Businesses in Divorce
Businesses in divorce.
Businesses raise particularly difficult questions in divorce. If you, or your husband or wife has a business you should definitely get special advice about your own situation.
Once you have had your own advice, hopefully you will be able to reach some kind of agreement between yourselves, but you will want to understand how a judge would approach the business, if the case came before the court.
A judge will almost invariably expect the value of business to be taken into account in reaching a fair settlement overall, so it is likely to have to be valued. Large companies trading as PLCs are relatively easy to value because their shares have a quoted price, but smaller companies and partnerships are much harder to value. In practice an independent forensic accountant will be commissioned by the parties’ solicitors to do this, at a cost of several thousand pounds.
There is no substitute for individual advice about your situation if you face these issues.
Although they are called ‘forensic’ accountants they don’t go through the business with a tooth comb looking for things which might be out of place. The accountant will look at the business fairly briefly then focus on its accounts. Essentially the accountant is tasked to say what price the business would sell at on the open market. How s/he approaches that will vary according to the type of business but generally, s/he will determine a figure for the ‘sustainable’ annual profit based on previous years’ trading then multiply it by a few years to reach an opinion about what price the business should achieve if it were sold.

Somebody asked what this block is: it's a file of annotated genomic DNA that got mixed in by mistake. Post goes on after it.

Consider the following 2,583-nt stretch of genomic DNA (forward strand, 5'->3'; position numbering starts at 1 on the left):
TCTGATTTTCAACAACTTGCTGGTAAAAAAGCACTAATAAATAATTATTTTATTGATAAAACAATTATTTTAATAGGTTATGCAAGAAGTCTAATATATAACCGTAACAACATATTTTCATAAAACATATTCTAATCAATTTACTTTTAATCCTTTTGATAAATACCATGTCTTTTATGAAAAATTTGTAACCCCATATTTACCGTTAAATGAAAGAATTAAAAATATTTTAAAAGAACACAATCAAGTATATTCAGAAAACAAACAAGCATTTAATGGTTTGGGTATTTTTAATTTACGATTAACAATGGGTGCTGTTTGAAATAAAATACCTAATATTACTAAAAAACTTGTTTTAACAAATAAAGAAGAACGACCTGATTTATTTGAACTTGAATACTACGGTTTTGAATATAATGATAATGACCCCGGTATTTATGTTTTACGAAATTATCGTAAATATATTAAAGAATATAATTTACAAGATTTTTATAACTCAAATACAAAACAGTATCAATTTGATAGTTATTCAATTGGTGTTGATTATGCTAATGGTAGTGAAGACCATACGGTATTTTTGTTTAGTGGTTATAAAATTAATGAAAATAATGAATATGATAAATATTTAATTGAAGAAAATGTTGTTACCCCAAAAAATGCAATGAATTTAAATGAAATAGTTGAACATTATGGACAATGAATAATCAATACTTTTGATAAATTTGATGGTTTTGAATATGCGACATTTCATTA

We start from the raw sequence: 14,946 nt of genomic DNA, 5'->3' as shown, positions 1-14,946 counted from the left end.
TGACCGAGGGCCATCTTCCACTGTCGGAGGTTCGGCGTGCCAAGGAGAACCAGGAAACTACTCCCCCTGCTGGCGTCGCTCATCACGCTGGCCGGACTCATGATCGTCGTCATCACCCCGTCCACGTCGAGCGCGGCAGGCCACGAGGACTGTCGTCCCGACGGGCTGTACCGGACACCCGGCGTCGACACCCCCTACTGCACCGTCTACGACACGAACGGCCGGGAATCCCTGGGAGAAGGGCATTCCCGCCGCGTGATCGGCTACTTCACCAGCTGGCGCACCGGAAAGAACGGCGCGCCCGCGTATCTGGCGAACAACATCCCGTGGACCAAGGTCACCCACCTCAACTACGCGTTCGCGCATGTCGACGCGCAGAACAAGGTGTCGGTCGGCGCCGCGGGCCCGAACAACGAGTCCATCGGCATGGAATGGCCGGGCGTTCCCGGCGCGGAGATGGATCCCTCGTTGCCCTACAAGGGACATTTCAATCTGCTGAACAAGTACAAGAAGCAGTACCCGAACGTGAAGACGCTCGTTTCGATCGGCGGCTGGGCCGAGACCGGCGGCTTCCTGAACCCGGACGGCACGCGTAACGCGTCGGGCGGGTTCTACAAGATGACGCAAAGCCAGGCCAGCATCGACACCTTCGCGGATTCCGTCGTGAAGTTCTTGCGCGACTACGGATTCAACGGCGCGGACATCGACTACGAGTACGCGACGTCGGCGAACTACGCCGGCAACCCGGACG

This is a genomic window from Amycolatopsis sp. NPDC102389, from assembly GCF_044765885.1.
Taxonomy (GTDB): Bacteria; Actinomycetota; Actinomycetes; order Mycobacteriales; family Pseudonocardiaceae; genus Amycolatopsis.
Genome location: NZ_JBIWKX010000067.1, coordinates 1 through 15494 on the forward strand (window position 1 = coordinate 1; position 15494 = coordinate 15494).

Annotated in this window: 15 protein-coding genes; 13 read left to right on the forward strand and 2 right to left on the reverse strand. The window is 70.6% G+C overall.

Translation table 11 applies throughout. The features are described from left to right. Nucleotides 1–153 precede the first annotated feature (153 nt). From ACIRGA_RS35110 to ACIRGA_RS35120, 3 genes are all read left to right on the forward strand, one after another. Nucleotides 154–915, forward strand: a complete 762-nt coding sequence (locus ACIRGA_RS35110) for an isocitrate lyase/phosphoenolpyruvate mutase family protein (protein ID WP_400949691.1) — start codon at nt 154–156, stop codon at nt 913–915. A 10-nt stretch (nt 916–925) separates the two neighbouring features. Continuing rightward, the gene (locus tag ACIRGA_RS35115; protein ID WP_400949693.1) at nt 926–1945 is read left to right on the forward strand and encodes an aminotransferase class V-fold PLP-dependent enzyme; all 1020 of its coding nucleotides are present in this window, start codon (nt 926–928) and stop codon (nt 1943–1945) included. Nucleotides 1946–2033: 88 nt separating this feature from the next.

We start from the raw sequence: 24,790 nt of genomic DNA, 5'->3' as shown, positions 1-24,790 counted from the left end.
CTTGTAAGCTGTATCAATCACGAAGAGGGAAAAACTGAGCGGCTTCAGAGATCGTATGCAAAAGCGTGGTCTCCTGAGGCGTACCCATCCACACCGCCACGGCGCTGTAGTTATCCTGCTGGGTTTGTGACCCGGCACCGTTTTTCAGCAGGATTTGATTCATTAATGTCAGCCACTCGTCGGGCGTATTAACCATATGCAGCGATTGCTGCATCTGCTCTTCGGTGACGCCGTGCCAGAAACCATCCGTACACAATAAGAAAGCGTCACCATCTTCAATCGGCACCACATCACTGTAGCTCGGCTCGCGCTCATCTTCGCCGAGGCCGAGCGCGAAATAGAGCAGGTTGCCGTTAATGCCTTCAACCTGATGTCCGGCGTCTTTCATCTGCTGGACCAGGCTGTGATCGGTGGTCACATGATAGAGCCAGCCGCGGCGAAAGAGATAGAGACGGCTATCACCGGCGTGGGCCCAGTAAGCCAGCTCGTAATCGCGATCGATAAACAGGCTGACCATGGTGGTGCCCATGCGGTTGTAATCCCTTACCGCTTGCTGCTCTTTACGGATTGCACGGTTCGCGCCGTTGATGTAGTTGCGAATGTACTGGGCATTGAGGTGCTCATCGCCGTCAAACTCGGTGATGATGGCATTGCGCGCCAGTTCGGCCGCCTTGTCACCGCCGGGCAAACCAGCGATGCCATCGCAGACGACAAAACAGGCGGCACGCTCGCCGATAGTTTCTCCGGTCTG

If the party only owns a proportion of the business – say 25% of the shares in a limited company – then of course the value is reduced proportionately. With smaller shareholdings the forensic accountant will often apply a further discount to reflect the fact that the shareholding does not carry full control of the company.
The outcome of this process is often quite contentious, there is much scope for argument and some scope to challenge the forensic accountant’s report, but at the end of the day the judge is likely to accept her/his opinion. The accountant will also explain what tax would have to be paid if the business were sold, to reach a fair net value for the purpose of these discussions.
Once the net value has been established the judge has to decide how the net value of the business should be taken into account in dividing everything up. Normally s/he would prefer not to see the business sold, but it may be difficult for the party who is keeping the business to raise money to compensate the other party for its value. This is known as the “liquidity” issue, and it can result in a lower figure or time to pay.
There is no substitute for getting proper advice from an expert family solicitor if your situation involves a business.